Environment Minister Jonathan Wilkinson said a new draft scientific assessment of plastic pollution is enough for Canada to move forward on its pledge to ban “harmful” single-use plastics and push for stricter recycling regulations

OTTAWA—Plastic forks, straws and bags could soon disappear from your local shops and eateries, as the federal government vows to use a new scientific survey as a springboard to tackle the troubling — yet still not entirely understood — impact of plastic pollution.
With this latest draft report in hand, federal Environment Minister Jonathan Wilkinson told the Star that Ottawa aims to ban a list of single-use plastics by the end of next year. While practical considerations about what could replace these products are a factor in deciding what to ban, Wilkinson said the science is clear that thousands of metric tons of plastic dumped into the open environment in Canada every year is causing unacceptable harm.
“The evidence in terms of the impacts on the environment is quite clear,” Wilkinson said, noting how small bits of plastic have been found inside fish and other animals, even as federal scientists are calling for more research on how this pollution affects human health.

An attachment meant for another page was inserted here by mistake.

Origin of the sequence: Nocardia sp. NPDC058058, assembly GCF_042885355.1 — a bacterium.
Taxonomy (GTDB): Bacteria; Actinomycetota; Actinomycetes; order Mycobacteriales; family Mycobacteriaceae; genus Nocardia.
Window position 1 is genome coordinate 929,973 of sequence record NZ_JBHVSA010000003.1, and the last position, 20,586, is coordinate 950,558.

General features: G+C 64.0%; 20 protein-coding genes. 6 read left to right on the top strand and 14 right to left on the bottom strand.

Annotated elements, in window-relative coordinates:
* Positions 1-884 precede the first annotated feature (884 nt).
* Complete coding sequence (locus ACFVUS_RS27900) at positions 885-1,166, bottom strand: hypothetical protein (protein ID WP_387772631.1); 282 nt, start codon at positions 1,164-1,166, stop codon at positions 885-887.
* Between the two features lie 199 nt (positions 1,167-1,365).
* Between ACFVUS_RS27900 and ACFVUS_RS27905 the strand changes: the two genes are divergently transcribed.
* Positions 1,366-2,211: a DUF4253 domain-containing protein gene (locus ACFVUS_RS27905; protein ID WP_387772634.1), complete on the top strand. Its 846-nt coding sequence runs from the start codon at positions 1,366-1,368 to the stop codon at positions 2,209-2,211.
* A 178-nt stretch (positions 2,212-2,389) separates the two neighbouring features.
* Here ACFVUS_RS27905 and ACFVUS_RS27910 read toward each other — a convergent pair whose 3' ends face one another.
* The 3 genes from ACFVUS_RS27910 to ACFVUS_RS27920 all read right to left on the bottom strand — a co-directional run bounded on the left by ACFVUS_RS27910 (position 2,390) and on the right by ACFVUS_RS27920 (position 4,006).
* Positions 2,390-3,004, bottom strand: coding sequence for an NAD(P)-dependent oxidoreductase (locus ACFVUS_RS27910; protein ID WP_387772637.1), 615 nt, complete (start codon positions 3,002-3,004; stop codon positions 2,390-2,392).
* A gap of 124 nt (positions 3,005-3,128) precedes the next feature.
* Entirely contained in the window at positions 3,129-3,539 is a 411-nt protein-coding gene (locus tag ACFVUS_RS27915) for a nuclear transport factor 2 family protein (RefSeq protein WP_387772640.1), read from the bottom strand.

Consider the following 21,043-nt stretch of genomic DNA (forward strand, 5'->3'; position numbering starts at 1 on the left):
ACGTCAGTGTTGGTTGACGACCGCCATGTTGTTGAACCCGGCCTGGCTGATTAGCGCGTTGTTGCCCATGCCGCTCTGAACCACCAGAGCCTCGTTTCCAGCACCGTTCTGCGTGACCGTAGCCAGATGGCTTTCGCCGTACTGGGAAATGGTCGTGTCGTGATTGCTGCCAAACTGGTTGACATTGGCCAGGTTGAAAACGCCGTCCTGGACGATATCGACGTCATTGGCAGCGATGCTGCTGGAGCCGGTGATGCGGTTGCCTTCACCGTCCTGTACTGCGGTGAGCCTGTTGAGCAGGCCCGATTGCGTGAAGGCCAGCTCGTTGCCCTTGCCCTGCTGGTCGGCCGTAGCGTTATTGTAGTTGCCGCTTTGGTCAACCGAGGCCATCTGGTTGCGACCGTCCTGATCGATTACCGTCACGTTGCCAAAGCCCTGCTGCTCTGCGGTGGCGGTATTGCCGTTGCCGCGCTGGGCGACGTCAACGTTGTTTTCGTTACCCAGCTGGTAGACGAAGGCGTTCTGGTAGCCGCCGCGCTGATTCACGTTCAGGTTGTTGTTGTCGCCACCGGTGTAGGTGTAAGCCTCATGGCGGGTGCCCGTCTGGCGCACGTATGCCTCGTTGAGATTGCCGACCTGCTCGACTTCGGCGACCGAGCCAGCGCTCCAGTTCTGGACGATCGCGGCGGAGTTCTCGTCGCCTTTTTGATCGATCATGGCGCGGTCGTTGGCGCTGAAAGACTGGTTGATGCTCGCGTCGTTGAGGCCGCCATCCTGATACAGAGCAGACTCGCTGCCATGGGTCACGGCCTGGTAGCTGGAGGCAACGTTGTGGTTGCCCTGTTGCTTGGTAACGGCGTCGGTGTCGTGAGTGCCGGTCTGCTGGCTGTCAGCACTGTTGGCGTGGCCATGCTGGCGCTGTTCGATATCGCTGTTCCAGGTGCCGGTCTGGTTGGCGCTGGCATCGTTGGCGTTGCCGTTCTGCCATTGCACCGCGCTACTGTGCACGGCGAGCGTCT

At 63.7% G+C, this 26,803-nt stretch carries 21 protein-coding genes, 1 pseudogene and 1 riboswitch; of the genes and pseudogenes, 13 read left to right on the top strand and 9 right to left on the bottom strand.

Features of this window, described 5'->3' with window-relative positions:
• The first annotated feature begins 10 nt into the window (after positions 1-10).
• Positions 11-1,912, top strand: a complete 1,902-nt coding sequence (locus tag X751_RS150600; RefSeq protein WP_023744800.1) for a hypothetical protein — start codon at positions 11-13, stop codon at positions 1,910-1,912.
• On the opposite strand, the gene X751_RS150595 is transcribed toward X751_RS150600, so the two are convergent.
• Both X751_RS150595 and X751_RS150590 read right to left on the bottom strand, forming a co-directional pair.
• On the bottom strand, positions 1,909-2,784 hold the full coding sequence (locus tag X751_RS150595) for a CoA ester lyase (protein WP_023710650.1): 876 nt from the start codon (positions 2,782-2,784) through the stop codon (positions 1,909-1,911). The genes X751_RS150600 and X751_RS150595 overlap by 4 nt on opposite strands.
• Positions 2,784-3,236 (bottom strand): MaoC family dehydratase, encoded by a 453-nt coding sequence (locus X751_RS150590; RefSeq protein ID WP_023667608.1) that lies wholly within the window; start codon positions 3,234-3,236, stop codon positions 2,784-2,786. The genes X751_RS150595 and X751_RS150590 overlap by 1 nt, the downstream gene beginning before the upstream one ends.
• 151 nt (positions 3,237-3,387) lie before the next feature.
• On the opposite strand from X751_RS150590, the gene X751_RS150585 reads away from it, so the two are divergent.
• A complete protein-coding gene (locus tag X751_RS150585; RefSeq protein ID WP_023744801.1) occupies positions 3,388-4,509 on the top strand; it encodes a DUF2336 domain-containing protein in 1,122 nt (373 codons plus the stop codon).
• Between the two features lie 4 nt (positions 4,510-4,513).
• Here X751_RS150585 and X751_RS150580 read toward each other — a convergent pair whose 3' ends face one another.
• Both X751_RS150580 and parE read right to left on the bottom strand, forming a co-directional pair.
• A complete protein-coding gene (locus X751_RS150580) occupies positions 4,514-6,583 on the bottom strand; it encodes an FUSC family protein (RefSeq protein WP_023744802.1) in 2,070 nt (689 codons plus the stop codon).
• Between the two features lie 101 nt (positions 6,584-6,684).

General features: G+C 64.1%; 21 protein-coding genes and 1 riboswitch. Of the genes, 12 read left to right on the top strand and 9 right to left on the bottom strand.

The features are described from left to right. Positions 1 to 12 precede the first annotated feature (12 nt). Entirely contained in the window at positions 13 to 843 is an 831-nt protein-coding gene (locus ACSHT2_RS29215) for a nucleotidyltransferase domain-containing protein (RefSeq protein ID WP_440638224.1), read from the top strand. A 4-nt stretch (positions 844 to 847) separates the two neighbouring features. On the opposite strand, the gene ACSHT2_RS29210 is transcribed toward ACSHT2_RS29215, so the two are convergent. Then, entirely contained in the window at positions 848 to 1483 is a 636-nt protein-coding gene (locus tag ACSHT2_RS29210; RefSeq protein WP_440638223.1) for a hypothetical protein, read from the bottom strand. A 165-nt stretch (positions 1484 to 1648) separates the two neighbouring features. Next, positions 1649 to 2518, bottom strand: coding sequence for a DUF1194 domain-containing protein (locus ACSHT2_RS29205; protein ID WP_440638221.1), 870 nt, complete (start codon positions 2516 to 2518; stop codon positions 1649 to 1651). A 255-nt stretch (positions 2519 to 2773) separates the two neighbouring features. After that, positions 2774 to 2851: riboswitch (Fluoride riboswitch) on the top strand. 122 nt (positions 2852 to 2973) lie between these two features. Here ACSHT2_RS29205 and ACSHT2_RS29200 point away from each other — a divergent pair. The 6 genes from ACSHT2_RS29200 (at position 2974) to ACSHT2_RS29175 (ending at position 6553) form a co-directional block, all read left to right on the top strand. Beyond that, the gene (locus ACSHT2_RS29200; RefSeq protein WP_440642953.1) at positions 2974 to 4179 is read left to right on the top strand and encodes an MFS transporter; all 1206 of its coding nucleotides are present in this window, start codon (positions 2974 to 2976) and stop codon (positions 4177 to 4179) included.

“I’m comfortable that we have what we need from a scientific perspective to go forward,” he said.
Canada’s intended move comes after the European Union voted last year to ban single-use plastic plates, cutlery, straws and other items by 2021. Canadian cities have also experimented with bans and restrictions, including Toronto, which required businesses to charge consumers five cents for plastic bags until it was lampooned as a “tax” by former Mayor Rob Ford and dropped in 2012.
The federal government’s draft report released Thursday outlines evidence of plastic pollution and its impacts on the environment and human health. Its core conclusion: plastic pollution is “everywhere” — from oceans and lakes to groundwater and soil. It even floats through the air and collects in clumps of household dust, the report says.
In Canada, an estimated one per cent of plastic produced is dumped into the environment, a tally that represented roughly 29,000 metric tons of plastic pollution in 2016 alone. That’s the equivalent weight of 213 blue whales. The bulk of it is single-use items found in freshwater environments in Canada, the report says, while plastics most commonly found on Canadian shores include bottle caps, bags, bottles, straws and cigarette butts.